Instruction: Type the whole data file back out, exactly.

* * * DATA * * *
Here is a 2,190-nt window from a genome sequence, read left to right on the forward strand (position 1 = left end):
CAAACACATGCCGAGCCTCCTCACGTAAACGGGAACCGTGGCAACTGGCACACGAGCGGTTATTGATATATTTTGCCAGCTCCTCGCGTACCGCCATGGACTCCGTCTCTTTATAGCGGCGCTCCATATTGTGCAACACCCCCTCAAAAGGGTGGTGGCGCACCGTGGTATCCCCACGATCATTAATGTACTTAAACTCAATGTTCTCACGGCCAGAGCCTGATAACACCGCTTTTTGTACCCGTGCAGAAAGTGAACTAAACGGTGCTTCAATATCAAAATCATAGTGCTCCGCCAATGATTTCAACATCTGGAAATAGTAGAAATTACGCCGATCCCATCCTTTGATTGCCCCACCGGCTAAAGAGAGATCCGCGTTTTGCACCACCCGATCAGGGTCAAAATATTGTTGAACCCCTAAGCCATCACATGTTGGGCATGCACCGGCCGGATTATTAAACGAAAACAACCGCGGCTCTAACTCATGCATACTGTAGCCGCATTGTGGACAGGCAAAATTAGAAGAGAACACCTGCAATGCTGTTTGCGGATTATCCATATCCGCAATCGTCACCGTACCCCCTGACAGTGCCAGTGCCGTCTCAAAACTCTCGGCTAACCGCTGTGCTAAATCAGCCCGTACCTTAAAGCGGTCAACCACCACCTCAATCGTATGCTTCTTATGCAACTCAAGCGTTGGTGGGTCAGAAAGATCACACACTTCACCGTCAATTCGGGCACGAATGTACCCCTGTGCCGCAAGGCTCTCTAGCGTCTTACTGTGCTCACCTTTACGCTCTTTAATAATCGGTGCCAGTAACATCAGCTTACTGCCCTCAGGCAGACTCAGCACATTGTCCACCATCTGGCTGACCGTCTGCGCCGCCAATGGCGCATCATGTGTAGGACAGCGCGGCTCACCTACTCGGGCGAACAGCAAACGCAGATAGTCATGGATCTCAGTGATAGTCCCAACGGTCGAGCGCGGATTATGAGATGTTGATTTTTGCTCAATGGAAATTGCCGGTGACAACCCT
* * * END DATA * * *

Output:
Here is a 2,190-nt window from a genome sequence, read left to right on the forward strand (position 1 = left end):
CAAACACATGCCGAGCCTCCTCACGTAAACGGGAACCGTGGCAACTGGCACACGAGCGGTTATTGATATATTTTGCCAGCTCCTCGCGTACCGCCATGGACTCCGTCTCTTTATAGCGGCGCTCCATATTGTGCAACACCCCCTCAAAAGGGTGGTGGCGCACCGTGGTATCCCCACGATCATTAATGTACTTAAACTCAATGTTCTCACGGCCAGAGCCTGATAACACCGCTTTTTGTACCCGTGCAGAAAGTGAACTAAACGGTGCTTCAATATCAAAATCATAGTGCTCCGCCAATGATTTCAACATCTGGAAATAGTAGAAATTACGCCGATCCCATCCTTTGATTGCCCCACCGGCTAAAGAGAGATCCGCGTTTTGCACCACCCGATCAGGGTCAAAATATTGTTGAACCCCTAAGCCATCACATGTTGGGCATGCACCGGCCGGATTATTAAACGAAAACAACCGCGGCTCTAACTCATGCATACTGTAGCCGCATTGTGGACAGGCAAAATTAGAAGAGAACACCTGCAATGCTGTTTGCGGATTATCCATATCCGCAATCGTCACCGTACCCCCTGACAGTGCCAGTGCCGTCTCAAAACTCTCGGCTAACCGCTGTGCTAAATCAGCCCGTACCTTAAAGCGGTCAACCACCACCTCAATCGTATGCTTCTTATGCAACTCAAGCGTTGGTGGGTCAGAAAGATCACACACTTCACCGTCAATTCGGGCACGAATGTACCCCTGTGCCGCAAGGCTCTCTAGCGTCTTACTGTGCTCACCTTTACGCTCTTTAATAATCGGTGCCAGTAACATCAGCTTACTGCCCTCAGGCAGACTCAGCACATTGTCCACCATCTGGCTGACCGTCTGCGCCGCCAATGGCGCATCATGTGTAGGACAGCGCGGCTCACCTACTCGGGCGAACAGCAAACGCAGATAGTCATGGATCTCAGTGATAGTCCCAACGGTCGAGCGCGGATTATGAGATGTTGATTTTTGCTCAATGGAAATTGCCGGTGACAACCCT